Sunday, 19 August 2012

Point Petre Lighthouse

Glenora Ferry
For a Sunday 0530L came pretty early!!  Luckily I had loaded the truck the night before so the noise was kept to a minimum,  "SWMBO" could sleep in peace, and I wouldn't be in trouble for waking her up at that unGodly hour! 

Once again the weather was just glorious, bright blue sky, with just a few clouds blowing by, and the Timmy's coffee nice and hot. 

Then it was off down Hwy 33 East to Glenora, meet up with Don-VE3MNE on the road, hop on the small ferry over to Picton and a stop for a good breakfast at the very appropriately named Lighthouse Restaurant.

The drive from the restaurant to the lighthouse takes about 30 minutes over some pretty remote country roads through farming country.  Point Petre is at the very tip of the South-West corner of Prince Edward County.  The whole area is a wildlife and bird refuge, and it streches for many miles along the shore of Lake Ontario.  This area has been left as remote as it has because it was, in an earlier life, an anti-aircraft artillery range for the Royal Canadian School of Artillery (Anti-Aircraft) based nearby at Camp Picton.

Camp Picton in 2012
The school provided training for anti-aircraft gunners, gunnery radar operators, technical assistants and artillery instructors. A number of operational artillery units were also located in Picton, including the 127th and 128th Medium AA Batteries, Royal Canadian Artillery (RCA) and the 2nd and 3rd Light AA Batteries of the 1st Light Anti-Aircraft Regiment, RCA. The RCAF also maintained a small detachment at the base to provide aircraft targets for the gunners.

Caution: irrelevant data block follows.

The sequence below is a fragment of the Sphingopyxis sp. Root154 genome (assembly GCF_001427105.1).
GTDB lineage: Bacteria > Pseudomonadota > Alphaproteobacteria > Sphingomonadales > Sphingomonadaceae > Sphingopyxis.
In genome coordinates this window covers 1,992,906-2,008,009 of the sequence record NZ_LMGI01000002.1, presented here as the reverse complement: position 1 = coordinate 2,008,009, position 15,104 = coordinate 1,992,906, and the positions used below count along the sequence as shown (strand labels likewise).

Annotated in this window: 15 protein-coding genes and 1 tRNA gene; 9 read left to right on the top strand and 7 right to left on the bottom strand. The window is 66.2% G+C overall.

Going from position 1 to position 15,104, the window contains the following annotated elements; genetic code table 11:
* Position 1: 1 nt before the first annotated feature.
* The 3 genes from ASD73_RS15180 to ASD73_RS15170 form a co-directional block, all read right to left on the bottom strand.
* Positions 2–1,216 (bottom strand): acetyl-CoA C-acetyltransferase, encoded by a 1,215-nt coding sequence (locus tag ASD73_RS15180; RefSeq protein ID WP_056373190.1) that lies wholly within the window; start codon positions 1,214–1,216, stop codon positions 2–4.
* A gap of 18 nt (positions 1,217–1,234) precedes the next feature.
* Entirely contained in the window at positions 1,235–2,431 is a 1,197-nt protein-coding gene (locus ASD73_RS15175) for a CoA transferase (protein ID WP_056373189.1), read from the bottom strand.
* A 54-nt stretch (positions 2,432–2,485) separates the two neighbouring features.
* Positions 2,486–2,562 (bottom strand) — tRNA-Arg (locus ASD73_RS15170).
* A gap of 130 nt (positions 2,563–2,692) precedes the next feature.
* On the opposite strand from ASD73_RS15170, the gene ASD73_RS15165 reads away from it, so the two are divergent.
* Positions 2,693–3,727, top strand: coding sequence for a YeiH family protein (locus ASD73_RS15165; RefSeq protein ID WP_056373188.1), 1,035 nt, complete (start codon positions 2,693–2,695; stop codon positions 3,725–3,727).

Camp Picton closed in 1969 as it was surplus to DND's requirements.  Today it is used by small private aircraft and the Royal Canadian Air Cadets.

We started to setup as soon as we arrived at the lighthouse, which still looks as pitiful as it did last year, with its supporting building looking shabby and all boarded up.

Don and I both brought our FT-857D's.  I put up a 6m dipole and a 2m four element yagi, and Don put up his "chilicon vertical Mk.2" with 12 radials of various lengths and operated up on the HF bands.

The bands were not in very good shape today as we quickly found out.  All bands seemed to have some very deep QSB, and the conditions were really bad. We managed a grand total of eight contacts in five hours...pretty miserable really.  We had no response to our CQ's on 2m SSB and 6m SSB at all, just empty air.

Our HF contacts included five US lighthouses.  Our small log is as follows:

W4J at Lighthouse US-0025 on 20m
WS1SM at Lighthouse US-141 on 20m
N1NC at Lighthouse US-116 on 20m
N8MR at Lighthouse US-253 on 20m
N2CMC at Lighthouse US-011 on 40m
W9IMS in Indianapolis on 17m
EA8AM in the Canary Islands on 15m
KA4WJR in Ocala, Florida on 20m

The SFI today is 97;  the A index is 11; the K index is 2; and the SN is 56.  Of the three years we have activated this light for the ILLW, this has to be our worse showing ever.  Hopefully next year we can redeem ourselves.

Setting up outside the fence at Point Petre
Thanks to Tim who posted us and our frequencies on the DX Cluster.

1 comment:

  1. Yes the conditions all around were not that great but it was great you were still able to activate the lighthouse. Very nice shots as well and interesting history.